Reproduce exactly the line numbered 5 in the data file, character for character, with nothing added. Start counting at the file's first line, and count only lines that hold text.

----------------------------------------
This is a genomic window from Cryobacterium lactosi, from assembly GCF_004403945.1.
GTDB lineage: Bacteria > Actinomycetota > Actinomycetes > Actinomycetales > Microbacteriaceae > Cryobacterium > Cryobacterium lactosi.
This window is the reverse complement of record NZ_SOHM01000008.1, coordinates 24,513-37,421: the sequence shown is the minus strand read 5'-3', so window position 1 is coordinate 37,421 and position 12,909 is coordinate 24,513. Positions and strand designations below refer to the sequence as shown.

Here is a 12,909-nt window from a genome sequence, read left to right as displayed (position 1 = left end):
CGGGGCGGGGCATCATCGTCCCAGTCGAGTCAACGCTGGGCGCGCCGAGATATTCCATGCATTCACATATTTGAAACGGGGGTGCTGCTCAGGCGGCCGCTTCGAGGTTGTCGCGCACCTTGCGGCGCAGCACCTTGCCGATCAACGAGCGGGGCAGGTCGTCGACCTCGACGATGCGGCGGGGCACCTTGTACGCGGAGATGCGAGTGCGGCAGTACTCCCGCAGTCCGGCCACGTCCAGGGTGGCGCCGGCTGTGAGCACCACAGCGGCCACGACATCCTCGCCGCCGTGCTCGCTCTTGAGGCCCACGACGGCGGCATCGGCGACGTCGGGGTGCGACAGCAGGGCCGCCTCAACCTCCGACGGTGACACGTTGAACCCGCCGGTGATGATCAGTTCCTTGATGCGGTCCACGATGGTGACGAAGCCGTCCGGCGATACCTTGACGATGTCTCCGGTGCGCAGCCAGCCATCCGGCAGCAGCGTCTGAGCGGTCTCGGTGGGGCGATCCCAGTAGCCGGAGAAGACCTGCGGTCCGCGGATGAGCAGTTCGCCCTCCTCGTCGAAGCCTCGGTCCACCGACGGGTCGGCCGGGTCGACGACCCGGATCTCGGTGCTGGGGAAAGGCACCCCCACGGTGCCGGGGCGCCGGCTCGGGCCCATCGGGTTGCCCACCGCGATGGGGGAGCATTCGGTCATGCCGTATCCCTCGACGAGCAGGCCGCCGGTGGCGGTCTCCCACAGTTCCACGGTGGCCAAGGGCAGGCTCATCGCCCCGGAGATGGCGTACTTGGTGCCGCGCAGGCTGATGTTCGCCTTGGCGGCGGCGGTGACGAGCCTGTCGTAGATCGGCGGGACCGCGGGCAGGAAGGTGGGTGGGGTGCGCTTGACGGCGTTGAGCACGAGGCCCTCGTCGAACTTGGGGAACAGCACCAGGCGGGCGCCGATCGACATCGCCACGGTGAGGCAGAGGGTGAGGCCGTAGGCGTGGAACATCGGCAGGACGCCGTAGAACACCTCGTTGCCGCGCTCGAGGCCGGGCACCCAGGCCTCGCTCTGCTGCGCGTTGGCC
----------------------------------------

CGGGGCGGGGCATCATCGTCCCAGTCGAGTCAACGCTGGGCGCGCCGAGATATTCCATGCATTCACATATTTGAAACGGGGGTGCTGCTCAGGCGGCCGCTTCGAGGTTGTCGCGCACCTTGCGGCGCAGCACCTTGCCGATCAACGAGCGGGGCAGGTCGTCGACCTCGACGATGCGGCGGGGCACCTTGTACGCGGAGATGCGAGTGCGGCAGTACTCCCGCAGTCCGGCCACGTCCAGGGTGGCGCCGGCTGTGAGCACCACAGCGGCCACGACATCCTCGCCGCCGTGCTCGCTCTTGAGGCCCACGACGGCGGCATCGGCGACGTCGGGGTGCGACAGCAGGGCCGCCTCAACCTCCGACGGTGACACGTTGAACCCGCCGGTGATGATCAGTTCCTTGATGCGGTCCACGATGGTGACGAAGCCGTCCGGCGATACCTTGACGATGTCTCCGGTGCGCAGCCAGCCATCCGGCAGCAGCGTCTGAGCGGTCTCGGTGGGGCGATCCCAGTAGCCGGAGAAGACCTGCGGTCCGCGGATGAGCAGTTCGCCCTCCTCGTCGAAGCCTCGGTCCACCGACGGGTCGGCCGGGTCGACGACCCGGATCTCGGTGCTGGGGAAAGGCACCCCCACGGTGCCGGGGCGCCGGCTCGGGCCCATCGGGTTGCCCACCGCGATGGGGGAGCATTCGGTCATGCCGTATCCCTCGACGAGCAGGCCGCCGGTGGCGGTCTCCCACAGTTCCACGGTGGCCAAGGGCAGGCTCATCGCCCCGGAGATGGCGTACTTGGTGCCGCGCAGGCTGATGTTCGCCTTGGCGGCGGCGGTGACGAGCCTGTCGTAGATCGGCGGGACCGCGGGCAGGAAGGTGGGTGGGGTGCGCTTGACGGCGTTGAGCACGAGGCCCTCGTCGAACTTGGGGAACAGCACCAGGCGGGCGCCGATCGACATCGCCACGGTGAGGCAGAGGGTGAGGCCGTAGGCGTGGAACATCGGCAGGACGCCGTAGAACACCTCGTTGCCGCGCTCGAGGCCGGGCACCCAGGCCTCGCTCTGCTGCGCGTTGGCC